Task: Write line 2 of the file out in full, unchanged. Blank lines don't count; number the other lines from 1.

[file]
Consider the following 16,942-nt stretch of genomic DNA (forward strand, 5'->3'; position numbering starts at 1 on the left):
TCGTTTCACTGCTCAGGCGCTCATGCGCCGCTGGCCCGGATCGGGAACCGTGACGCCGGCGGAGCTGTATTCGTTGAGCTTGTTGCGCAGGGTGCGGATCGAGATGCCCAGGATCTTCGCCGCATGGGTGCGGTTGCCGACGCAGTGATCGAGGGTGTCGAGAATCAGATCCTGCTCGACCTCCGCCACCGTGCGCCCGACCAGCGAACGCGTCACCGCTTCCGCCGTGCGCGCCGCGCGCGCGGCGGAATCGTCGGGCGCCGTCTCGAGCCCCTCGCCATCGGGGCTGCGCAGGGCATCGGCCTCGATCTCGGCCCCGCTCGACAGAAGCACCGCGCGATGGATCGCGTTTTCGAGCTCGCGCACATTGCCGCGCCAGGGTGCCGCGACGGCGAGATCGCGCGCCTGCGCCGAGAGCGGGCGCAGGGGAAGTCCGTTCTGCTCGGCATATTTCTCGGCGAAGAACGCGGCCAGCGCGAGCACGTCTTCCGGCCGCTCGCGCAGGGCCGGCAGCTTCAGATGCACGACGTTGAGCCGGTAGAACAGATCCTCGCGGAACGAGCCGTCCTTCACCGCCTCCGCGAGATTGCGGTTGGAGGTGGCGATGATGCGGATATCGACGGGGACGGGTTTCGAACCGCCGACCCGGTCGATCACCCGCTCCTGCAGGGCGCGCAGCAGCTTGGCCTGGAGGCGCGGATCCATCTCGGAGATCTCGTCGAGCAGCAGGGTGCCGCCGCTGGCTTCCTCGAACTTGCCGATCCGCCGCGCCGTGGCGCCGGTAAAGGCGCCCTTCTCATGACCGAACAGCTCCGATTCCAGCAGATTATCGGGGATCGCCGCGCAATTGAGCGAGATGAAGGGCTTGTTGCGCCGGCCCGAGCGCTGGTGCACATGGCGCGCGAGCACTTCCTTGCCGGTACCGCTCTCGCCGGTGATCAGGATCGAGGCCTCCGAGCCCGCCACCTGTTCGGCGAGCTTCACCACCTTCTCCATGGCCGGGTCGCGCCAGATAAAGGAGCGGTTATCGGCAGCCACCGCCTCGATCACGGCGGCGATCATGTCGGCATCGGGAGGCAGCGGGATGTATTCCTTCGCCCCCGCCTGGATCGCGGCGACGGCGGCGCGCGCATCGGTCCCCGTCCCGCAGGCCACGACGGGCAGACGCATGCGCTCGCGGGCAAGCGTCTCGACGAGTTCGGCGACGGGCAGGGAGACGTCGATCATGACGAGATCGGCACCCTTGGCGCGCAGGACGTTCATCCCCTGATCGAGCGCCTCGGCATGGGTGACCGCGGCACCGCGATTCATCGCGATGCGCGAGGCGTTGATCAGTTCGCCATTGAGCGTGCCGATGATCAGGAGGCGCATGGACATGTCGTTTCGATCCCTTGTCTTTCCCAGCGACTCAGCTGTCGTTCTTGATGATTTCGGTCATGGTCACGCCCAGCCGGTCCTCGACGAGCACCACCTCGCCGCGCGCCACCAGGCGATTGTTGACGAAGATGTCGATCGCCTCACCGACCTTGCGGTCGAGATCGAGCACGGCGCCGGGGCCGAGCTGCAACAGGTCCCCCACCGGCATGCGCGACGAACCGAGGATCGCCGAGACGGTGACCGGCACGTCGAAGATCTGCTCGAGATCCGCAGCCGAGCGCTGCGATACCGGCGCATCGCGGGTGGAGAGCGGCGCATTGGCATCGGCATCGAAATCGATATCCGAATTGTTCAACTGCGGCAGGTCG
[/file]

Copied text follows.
TCGTTTCACTGCTCAGGCGCTCATGCGCCGCTGGCCCGGATCGGGAACCGTGACGCCGGCGGAGCTGTATTCGTTGAGCTTGTTGCGCAGGGTGCGGATCGAGATGCCCAGGATCTTCGCCGCATGGGTGCGGTTGCCGACGCAGTGATCGAGGGTGTCGAGAATCAGATCCTGCTCGACCTCCGCCACCGTGCGCCCGACCAGCGAACGCGTCACCGCTTCCGCCGTGCGCGCCGCGCGCGCGGCGGAATCGTCGGGCGCCGTCTCGAGCCCCTCGCCATCGGGGCTGCGCAGGGCATCGGCCTCGATCTCGGCCCCGCTCGACAGAAGCACCGCGCGATGGATCGCGTTTTCGAGCTCGCGCACATTGCCGCGCCAGGGTGCCGCGACGGCGAGATCGCGCGCCTGCGCCGAGAGCGGGCGCAGGGGAAGTCCGTTCTGCTCGGCATATTTCTCGGCGAAGAACGCGGCCAGCGCGAGCACGTCTTCCGGCCGCTCGCGCAGGGCCGGCAGCTTCAGATGCACGACGTTGAGCCGGTAGAACAGATCCTCGCGGAACGAGCCGTCCTTCACCGCCTCCGCGAGATTGCGGTTGGAGGTGGCGATGATGCGGATATCGACGGGGACGGGTTTCGAACCGCCGACCCGGTCGATCACCCGCTCCTGCAGGGCGCGCAGCAGCTTGGCCTGGAGGCGCGGATCCATCTCGGAGATCTCGTCGAGCAGCAGGGTGCCGCCGCTGGCTTCCTCGAACTTGCCGATCCGCCGCGCCGTGGCGCCGGTAAAGGCGCCCTTCTCATGACCGAACAGCTCCGATTCCAGCAGATTATCGGGGATCGCCGCGCAATTGAGCGAGATGAAGGGCTTGTTGCGCCGGCCCGAGCGCTGGTGCACATGGCGCGCGAGCACTTCCTTGCCGGTACCGCTCTCGCCGGTGATCAGGATCGAGGCCTCCGAGCCCGCCACCTGTTCGGCGAGCTTCACCACCTTCTCCATGGCCGGGTCGCGCCAGATAAAGGAGCGGTTATCGGCAGCCACCGCCTCGATCACGGCGGCGATCATGTCGGCATCGGGAGGCAGCGGGATGTATTCCTTCGCCCCCGCCTGGATCGCGGCGACGGCGGCGCGCGCATCGGTCCCCGTCCCGCAGGCCACGACGGGCAGACGCATGCGCTCGCGGGCAAGCGTCTCGACGAGTTCGGCGACGGGCAGGGAGACGTCGATCATGACGAGATCGGCACCCTTGGCGCGCAGGACGTTCATCCCCTGATCGAGCGCCTCGGCATGGGTGACCGCGGCACCGCGATTCATCGCGATGCGCGAGGCGTTGATCAGTTCGCCATTGAGCGTGCCGATGATCAGGAGGCGCATGGACATGTCGTTTCGATCCCTTGTCTTTCCCAGCGACTCAGCTGTCGTTCTTGATGATTTCGGTCATGGTCACGCCCAGCCGGTCCTCGACGAGCACCACCTCGCCGCGCGCCACCAGGCGATTGTTGACGAAGATGTCGATCGCCTCACCGACCTTGCGGTCGAGATCGAGCACGGCGCCGGGGCCGAGCTGCAACAGGTCCCCCACCGGCATGCGCGACGAACCGAGGATCGCCGAGACGGTGACCGGCACGTCGAAGATCTGCTCGAGATCCGCAGCCGAGCGCTGCGATACCGGCGCATCGCGGGTGGAGAGCGGCGCATTGGCATCGGCATCGAAATCGATATCCGAATTGTTCAACTGCGGCAGGTCG